Quality Sales Training Counts
If I were a hotel general manager or director of sales, one of my key questions would be how prepared my sales people are for the future.
Many management people mistakenly feel a talent for selling is acquired by osmosis and that formalized sales training isn't really needed. You need to determine whether your people are ready to sell during the competitive times ahead.
During the last four years, many sales people have become order takers because business has been plentiful. During such periods, when business is lost to the competition, there is always more than enough to take its place.
We may think we have an experienced sales staff, but most or all of them may have come into sales in the last four years and are experienced only in order taking rather than fighting for every dollar in a competitive marketplace. The sad result is that many of these drop out when true sales expertise is needed.
As someone who has been in sales long enough to have seen numerous good and bad cycles, I believe I can dispel some myths about the field.
The first myth is that the best way to train new sales people is to let them shadow more experienced sales people for a few days before going out on their own.
This doesn't work very well because it lacks the structure successful sales training provides. My company trained more than 25,000 sales people in groups of 15 to 25, giving them a solid foundation on which to build. After receiving formal training is the best time to shadow your best sales people.
In the early 1970s, before large hotel companies provided hotel-specific selling techniques training, it really didn't matter how informal the training was because few new hires were given professional sales training. So, while we weren't that proficient then, neither were our competitors. Today, however, a much greater number of industry sales people have received formal sales training and are very tough competitors.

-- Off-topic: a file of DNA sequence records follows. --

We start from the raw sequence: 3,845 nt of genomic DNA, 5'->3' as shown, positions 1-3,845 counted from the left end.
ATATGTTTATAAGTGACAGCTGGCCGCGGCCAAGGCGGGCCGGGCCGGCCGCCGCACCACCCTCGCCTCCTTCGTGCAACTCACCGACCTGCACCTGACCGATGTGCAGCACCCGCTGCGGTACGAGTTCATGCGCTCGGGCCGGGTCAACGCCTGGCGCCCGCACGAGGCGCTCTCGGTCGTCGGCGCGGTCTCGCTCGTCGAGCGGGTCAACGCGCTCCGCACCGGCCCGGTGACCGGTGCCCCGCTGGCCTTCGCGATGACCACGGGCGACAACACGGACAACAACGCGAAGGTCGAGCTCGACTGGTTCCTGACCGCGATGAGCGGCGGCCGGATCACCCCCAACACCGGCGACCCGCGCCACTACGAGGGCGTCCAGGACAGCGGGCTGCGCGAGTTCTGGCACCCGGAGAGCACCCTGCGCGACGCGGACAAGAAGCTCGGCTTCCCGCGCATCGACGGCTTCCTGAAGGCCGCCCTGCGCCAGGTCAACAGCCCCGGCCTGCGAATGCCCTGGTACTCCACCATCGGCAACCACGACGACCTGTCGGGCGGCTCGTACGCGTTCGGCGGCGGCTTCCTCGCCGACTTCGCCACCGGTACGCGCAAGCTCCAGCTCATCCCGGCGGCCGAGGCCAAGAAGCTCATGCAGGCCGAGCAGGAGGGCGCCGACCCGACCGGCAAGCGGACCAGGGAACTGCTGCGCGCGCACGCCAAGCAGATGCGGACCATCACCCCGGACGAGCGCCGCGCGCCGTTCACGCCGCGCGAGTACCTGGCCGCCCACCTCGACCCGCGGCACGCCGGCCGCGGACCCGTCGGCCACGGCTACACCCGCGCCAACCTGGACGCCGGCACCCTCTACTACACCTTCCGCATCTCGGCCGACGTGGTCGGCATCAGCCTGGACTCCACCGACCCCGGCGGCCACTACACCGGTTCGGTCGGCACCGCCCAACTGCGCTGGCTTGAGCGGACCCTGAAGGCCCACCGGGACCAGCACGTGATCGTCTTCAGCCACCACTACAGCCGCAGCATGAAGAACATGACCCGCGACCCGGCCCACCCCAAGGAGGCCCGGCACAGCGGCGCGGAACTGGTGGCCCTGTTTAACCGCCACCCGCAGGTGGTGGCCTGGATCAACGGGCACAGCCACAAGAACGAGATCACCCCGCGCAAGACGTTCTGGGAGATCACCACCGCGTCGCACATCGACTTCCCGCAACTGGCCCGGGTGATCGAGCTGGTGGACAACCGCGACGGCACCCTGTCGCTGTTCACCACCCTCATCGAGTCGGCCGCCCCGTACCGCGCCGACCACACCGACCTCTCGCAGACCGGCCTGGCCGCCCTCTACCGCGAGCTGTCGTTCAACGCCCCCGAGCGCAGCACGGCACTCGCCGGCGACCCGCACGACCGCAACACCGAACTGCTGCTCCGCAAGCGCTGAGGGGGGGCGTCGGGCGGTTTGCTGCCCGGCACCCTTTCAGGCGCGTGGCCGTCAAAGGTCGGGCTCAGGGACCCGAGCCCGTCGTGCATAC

The second myth is you shouldn't send sales people to basic training until you have a better idea of their chances of success.
This myth is based purely on cost. Many hotels have spent $1,500 to $2,500 to send someone to the company's sales training and find out a month later that the person isn't going to make it.
The only problem with waiting a few months is sales people develop some bad habits in the first few months when they should be getting their training.
The third myth is that selling techniques are developed only through personal experience. This, of course, is partially true, but it is also true there are skills that can be learned on the first day of training that would take years to learn if left up to experience alone.
My key point is that sales training is very important, and all of us should give serious thought to how it will be accomplished. Without effective training, your hotels will never fulfill full potential.
Tom McCarthy, CHME, CHA, spent half his career with Hilton and Marriott in sales, advertising and public relations and half in his own training and consulting business, Hotel Professional Education and Consulting of Falls Church, VA. He is a past president of Hospitality Sales & Marketing Association International (HSMAI) and a member of the HSMAI Hall of Fame. He can be reached at firstname.lastname@example.org or 703-931-0757.
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